Agencies

[Federal Register Volume 70, Number 243 (Tuesday, December 20, 2005)]
[Proposed Rules]
[Pages 75428-75430]
From the Federal Register Online via the Government Printing Office [www.gpo.gov]
[FR Doc No: 05-24243]


-----------------------------------------------------------------------

DEPARTMENT OF TRANSPORTATION

Federal Aviation Administration

14 CFR Part 39

[Docket No. FAA-2005-23357; Directorate Identifier 2005-NM-207-AD]
RIN 2120-AA64


Airworthiness Directives; Boeing Model 777-200 Series Airplanes

AGENCY: Federal Aviation Administration (FAA), Department of 
Transportation (DOT).

ACTION: Notice of proposed rulemaking (NPRM).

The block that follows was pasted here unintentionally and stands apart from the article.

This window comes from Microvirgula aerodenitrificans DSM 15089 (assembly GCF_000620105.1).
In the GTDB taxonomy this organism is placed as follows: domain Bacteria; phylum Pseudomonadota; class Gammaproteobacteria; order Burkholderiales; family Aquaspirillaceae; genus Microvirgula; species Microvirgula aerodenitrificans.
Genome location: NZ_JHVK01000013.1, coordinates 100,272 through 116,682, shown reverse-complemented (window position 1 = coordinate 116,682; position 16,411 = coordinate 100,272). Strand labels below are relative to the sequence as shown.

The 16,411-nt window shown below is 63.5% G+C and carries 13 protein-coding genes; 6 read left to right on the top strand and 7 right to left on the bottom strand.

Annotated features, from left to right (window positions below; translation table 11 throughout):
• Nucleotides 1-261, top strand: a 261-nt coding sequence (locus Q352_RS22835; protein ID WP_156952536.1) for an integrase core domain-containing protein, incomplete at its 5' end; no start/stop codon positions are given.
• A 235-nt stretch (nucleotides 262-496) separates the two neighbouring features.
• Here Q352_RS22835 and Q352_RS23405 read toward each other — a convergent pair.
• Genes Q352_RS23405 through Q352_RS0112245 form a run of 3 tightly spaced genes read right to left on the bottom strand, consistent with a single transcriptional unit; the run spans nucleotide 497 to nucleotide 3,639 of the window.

-----------------------------------------------------------------------

SUMMARY: The FAA proposes to adopt a new airworthiness directive (AD) 
for certain Boeing Model 777-200 series airplanes. This proposed AD 
would require installing a new washer between the lower wing surface 
and the jam nut of the sump drain valve assembly. This proposed AD 
results from fuel system reviews conducted by the manufacturer. We are 
proposing this AD to prevent energy from a lightning strike on the 
bushing for the sump drain valve from arcing to the inside of the 
center fuel tank wall, which could create an ignition source in the 
fuel tank and result in a fuel tank explosion.

DATES: We must receive comments on this proposed AD by February 3, 
2006.

ADDRESSES: Use one of the following addresses to submit comments on 
this proposed AD.
     DOT Docket Web site: Go to http://dms.dot.gov and follow 
the instructions for sending your comments electronically.
     Government-wide rulemaking Web site: Go to http://